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The Giants' Weird Public Relations Strategy

Free agent season is about hope. Unabashed, unrealistic hopes that your team gets to keep all of the players and prospects that you like, and that they get to add better players on top of the pile by writing oversized novelty checks that don't come out of your bank account.

Right now, within the constructs of the system that Major League Baseball has in place, the San Francisco Giants can get Albert Pujols. They can just walk over to him, hand him some pieces of paper with words and stuff on them, and Albert Pujols could be on the San Francisco Giants. All the Giants need to do is put the right permutation of words down on a piece of paper. Sounds painless.

There's a hope spectrum. And no one looks at the dark realities at the bottom of the spectrum at the start of the offseason. They're all dreaming about the top. Here's what the scouts are saying about Yoenis Cespedes:

He's like Barry Bonds crossed with Ichiro, riding on a wyvern. On the 20-to-80 scouting scale of shooting lasers from your nipples, he's at an 85, which is unheard of. He is probably going to pass Pete Rose in hits. And in his second season, he could be even better.

Here's everyone's chance to get an Evan Longoria talent for Evan Longoria money -- Cespedes is a 26-year-old five-tool talent who isn't going to get premium money because he's "an unknown" and "unproven" and "might swing like Aaron Rowand at every slider that breaks more than two inches." The little things.

But those things are easily ignored if you're mainlining free-agent hope. Not saying the Giants should sign Cespedes, necessarily, but he's an example of how we can make the Giants' offense better in our heads.

The Giants have an interesting strategy, then. It looks like this:

  1. Proclaim that every free agent you've heard of is too expensive
  2. That one too
  3. Completely dismiss any hope of upgrading the offense through free agency
  4. Raise ticket prices?

I feel bad about freaking out over Willie Bloomquist now. He was a Scott Boras client, and Jon Heyman always seems to have those Boras rumors. There was no reason to freak out just yet about a stray rumor. It was just the perfect rumor for the perfect time. All we've heard is how the Giants aren't going to sign anyone of value. Then someone not of value comes along, and he's attached to the Giants. Just too perfect.

When your fans expect Willie Bloomquist to be the big acquisition of the offseason, it's time to sit back and say, huh. That's really what we're doing. That's really the PR plan. Those are the expectations we're giving. Wait a sec.

The team was really proud of that sellout streak. Well over three million fans! And what's this?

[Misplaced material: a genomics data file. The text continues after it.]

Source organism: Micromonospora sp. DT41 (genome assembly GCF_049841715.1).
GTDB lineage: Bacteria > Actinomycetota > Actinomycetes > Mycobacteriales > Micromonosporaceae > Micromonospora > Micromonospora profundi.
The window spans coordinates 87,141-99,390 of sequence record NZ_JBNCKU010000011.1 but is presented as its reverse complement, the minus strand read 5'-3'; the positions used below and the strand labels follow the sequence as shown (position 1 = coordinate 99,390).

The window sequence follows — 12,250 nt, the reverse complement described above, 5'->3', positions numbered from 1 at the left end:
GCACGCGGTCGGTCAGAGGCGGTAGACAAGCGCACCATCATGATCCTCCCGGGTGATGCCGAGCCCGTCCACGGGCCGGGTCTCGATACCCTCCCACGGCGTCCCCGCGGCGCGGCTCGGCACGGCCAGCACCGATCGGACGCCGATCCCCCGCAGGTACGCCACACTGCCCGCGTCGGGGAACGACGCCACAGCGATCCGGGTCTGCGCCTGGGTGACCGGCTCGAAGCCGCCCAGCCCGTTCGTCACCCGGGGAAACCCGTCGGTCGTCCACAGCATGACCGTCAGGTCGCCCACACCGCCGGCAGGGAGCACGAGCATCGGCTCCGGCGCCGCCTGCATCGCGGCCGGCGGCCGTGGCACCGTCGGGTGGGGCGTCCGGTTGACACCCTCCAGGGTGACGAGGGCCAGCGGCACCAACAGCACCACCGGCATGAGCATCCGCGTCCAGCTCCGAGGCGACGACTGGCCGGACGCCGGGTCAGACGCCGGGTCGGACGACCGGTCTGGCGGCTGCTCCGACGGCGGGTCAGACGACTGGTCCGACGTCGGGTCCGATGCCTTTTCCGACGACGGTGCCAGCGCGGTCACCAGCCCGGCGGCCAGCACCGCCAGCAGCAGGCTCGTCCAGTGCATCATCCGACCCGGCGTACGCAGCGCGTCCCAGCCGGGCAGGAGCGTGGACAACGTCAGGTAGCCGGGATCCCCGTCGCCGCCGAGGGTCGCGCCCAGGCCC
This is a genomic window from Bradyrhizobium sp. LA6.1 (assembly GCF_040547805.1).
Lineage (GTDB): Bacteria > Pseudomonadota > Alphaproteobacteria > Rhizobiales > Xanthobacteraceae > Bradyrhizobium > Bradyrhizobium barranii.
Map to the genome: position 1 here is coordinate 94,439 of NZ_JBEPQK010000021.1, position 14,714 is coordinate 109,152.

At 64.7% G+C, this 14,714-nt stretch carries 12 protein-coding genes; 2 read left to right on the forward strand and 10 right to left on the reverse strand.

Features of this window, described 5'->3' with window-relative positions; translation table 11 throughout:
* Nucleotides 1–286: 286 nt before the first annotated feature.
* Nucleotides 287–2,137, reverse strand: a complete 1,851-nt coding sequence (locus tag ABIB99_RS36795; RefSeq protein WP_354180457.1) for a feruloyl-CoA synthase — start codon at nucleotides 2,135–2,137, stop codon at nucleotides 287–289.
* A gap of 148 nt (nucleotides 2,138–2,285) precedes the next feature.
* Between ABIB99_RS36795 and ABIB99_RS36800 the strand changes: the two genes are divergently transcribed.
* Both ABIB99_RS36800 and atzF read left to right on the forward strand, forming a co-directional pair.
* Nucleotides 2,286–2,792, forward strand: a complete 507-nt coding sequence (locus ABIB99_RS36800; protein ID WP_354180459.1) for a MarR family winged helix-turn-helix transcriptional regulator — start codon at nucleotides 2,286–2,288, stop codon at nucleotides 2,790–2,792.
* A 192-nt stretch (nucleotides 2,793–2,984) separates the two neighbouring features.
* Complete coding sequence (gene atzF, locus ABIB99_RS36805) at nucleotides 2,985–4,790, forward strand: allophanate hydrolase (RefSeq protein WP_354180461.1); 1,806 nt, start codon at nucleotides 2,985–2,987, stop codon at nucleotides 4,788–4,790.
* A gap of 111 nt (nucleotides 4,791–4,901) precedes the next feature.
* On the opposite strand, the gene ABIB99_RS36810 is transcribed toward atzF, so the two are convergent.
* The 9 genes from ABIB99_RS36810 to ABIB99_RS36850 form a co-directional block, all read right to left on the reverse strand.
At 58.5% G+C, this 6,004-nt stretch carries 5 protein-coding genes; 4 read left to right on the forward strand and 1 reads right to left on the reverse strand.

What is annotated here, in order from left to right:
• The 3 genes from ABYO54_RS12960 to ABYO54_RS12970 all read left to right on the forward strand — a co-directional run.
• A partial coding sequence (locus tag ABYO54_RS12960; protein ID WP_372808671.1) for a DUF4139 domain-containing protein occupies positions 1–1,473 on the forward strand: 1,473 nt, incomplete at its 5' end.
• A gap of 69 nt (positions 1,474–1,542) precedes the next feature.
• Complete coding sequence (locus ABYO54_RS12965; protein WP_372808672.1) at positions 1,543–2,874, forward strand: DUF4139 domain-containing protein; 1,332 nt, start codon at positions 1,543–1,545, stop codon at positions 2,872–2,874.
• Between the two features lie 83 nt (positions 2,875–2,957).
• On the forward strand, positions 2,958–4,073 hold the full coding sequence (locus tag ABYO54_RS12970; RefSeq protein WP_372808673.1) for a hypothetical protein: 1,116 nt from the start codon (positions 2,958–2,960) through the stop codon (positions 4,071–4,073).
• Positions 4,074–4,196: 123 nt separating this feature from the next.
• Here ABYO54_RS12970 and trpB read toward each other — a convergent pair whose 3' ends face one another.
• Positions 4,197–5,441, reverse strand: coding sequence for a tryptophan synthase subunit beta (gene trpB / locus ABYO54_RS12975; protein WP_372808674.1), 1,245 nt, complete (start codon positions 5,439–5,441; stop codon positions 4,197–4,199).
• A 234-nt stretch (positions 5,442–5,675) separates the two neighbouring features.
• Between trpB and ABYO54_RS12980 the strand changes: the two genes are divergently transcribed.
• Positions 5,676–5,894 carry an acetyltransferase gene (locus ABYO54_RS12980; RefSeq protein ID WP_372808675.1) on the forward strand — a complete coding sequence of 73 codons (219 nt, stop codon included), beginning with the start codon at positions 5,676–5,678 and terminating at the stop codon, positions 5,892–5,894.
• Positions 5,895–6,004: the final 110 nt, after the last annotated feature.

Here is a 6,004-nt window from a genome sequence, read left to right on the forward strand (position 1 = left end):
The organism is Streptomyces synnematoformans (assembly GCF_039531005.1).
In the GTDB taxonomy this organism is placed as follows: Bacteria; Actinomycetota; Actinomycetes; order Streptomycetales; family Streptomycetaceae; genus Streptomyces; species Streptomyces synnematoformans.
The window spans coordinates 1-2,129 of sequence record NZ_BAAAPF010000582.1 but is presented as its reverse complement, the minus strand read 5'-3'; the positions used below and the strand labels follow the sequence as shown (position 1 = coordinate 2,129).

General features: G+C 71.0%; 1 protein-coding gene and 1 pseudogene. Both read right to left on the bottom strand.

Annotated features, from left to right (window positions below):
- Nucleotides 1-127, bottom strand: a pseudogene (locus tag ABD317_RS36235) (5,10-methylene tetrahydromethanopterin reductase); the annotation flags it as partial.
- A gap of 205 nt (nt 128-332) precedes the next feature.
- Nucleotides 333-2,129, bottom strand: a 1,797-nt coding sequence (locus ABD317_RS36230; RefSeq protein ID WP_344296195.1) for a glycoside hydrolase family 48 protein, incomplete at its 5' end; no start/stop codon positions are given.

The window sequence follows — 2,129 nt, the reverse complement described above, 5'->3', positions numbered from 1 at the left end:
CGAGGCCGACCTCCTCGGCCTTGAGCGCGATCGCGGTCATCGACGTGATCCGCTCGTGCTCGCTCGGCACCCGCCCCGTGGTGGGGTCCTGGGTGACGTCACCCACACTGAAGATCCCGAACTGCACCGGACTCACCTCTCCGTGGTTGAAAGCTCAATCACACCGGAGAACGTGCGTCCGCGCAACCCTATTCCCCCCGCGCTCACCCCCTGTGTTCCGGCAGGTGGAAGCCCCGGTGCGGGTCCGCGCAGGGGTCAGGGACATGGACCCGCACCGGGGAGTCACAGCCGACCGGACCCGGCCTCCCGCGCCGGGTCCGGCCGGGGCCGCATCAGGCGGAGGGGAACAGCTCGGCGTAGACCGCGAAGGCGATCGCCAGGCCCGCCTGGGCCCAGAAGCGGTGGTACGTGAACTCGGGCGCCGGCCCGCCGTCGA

I'll take six. Here, let me pop my trunk.

But when it comes to free agents? Well, one guy might leave next year, and he's going to make a few million more per year than the Aaron Rowand contract that's coming off the books. And then another guy might leave the year after that, and he's going to make something close to the Barry Zito contract that's coming off the books. Therefore, ergo post ex caveat per prompter hoc diem et al, the Giants can't afford to sign players who might help them win now.

Is slamming them for keeping to a $120M/$130M budget fair? That's still a lot of money. I'll admit, I don't sit in board meetings with the Giants' investors. I don't see the numbers. It's not like the powers-that-be came up with a 10-year plan for the Giants one night and wrote it on a cocktail napkin. They've put a lot of thought into their plans. It's a business, not a public trust. Well, maybe metaphorically. But the long-term planning might be a deftly constructed piece of strategy that's all things to all people -- a way to be a large-market payroll and a talented, profitable team at the same time.

But it looks cheap right now. It looks frugal. It looks like a team that wasn't impressed with the playoff/World Series windfall, so they'll just hedge their bets and coast for a bit. It's a weird response to the area going nuts for the Giants. The area has never been like this for the Giants -- certainly not when they were at Candlestick, but not even in 2000, when the park opened, or 2002, when something else happened. Maybe it was because of the disappointment that those seasons ended with, and maybe it's because Lincecum, Posey, et al really are cuddlier than the last faces of the franchise. Don't know. But I do know that the area is nutsy for the Giants right now.

They picked the right time to move into a new ballpark and win it all. Think about what the sports dynamics around here looked like in 1995. Wasn't that long ago. It was Niners, Niners, Niners, Niners, Niners, Warriors, Sharks, Niners, Earthquakes, Giants. There was probably room for Santa Clara and San Jose State in front of the Giants. Now the Giants are the team of the Bay Area.

The extent is debatable; the claim isn't. Eighty-one quasi-sellouts? A huge cable deal with great ratings? A championship? The Niners sucked at just the right time. It was perfectly timed for the Giants to jump ahead. But, say, look who's good again ….

It's a weird time to start throwing cold water on the fans, and it started with the deposing of Neukom. And this isn't a rant to say that the Giants should go out and get Pujols. This is a rant to say: please, lie to us. Say, you know, maybe we'll kick the tires on Reyes. And when Reyes doesn't sign, then come out with the Lincecum/Cain excuses for why you couldn't top the offer. Float a rumor that you offered Fielder $120 million if you know that he has a $140 million offer on the table. Pretend. Lie to us. Please. Act like a team that can spend money in response to fans spending money on you.

The insta-wet blanket strategy is weird, just weird.